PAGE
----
lurkitty: (maneki neko)
[personal profile] lurkitty
In the wake of the $222,000 judgement against the Minnesota woman for music file-sharing, I have been thinking about music sharing lately. I do understand protection of intellectual property, and the very pressing need of musicians to make money from their work. That is a given.

I really hate buying music without hearing it. Those little 20 second previews on iTunes are not enough. I want to hear the song. I want to hear most of the album before I buy it. Back when radio stations were independent, and not all owned by Clear Channel, there was a chance that you could hear a variety of music and buy on that basis. But now, I rely on my friends to introduce me to new music. The problem is, my friends are scattered across the globe. They will introduce me to a new artist by an undisclosed method. If I like a song, I will go buy an album. I'll play it for my for my friends. I'm a fantastic viral saleswoman. I think I've sold at least 5 copies of Devil Doll's Queen of Pain alone. The Grateful Dead made a handsome living by encouraging music sharing throughout their career. I'm also a sucker for buying albums at concerts, but the reality is that Oregon is not on everyone's tour schedule. Sometimes we have to actually tell people that there is an entire state between San Francisco and Seattle (hey - Eugene was one of Jerry Garcia's favorite stops!).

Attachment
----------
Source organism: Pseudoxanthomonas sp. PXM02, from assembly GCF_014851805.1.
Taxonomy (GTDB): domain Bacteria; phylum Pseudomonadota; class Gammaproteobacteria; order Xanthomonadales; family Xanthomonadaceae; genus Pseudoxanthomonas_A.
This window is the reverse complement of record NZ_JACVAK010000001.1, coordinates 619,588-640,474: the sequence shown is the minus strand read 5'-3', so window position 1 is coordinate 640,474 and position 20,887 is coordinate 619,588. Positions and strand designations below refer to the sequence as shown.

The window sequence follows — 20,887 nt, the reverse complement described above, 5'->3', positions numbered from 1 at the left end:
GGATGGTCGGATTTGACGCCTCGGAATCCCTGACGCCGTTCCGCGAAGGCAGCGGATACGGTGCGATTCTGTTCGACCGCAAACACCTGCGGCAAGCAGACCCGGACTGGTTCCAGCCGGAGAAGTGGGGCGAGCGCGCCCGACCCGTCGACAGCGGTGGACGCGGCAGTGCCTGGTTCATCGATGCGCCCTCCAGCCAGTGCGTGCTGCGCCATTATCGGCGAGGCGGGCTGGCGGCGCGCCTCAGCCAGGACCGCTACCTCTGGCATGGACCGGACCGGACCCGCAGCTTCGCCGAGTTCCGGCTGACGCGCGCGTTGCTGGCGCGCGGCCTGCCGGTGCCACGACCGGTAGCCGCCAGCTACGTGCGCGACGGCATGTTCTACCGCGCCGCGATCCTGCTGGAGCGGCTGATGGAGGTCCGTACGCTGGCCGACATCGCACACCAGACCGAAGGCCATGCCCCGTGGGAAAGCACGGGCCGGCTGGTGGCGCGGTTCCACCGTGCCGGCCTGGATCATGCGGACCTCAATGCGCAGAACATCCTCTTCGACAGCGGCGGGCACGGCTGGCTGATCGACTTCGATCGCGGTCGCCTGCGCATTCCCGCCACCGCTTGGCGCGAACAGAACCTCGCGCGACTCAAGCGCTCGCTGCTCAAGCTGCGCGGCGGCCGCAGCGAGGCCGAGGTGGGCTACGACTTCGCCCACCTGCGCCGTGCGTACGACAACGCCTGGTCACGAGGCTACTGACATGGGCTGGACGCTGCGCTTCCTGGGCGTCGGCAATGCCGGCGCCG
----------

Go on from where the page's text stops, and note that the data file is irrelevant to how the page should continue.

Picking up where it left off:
Regardless of the impact of music stealing, I do think that the RIAA is cutting its collective PR throat by going after a single mom with a yearly income of $36,000 as their watershed music sharing case. It's not going to scare all the bulletproof college kids who know how to cover their electronic tracks. It is going to paint the RIAA , and the record companies, as capricious and cruel. It will do nothing to promote the reputation of the artists whose works were stolen. Will the artists see any of the money from this case? Or just the bad publicity?

It could be worse. In the UK, their equivalent of the RIAA, the Performing Rights Society, is suing a car mechanics firm called Kwik Fit because its employees play personal radios at work. According to the Performing Rights Society, this amounts to public performance of music and is a copyright infringement. But. it. was. on. the. radio....aaagggghhhhhh...........


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August 2011

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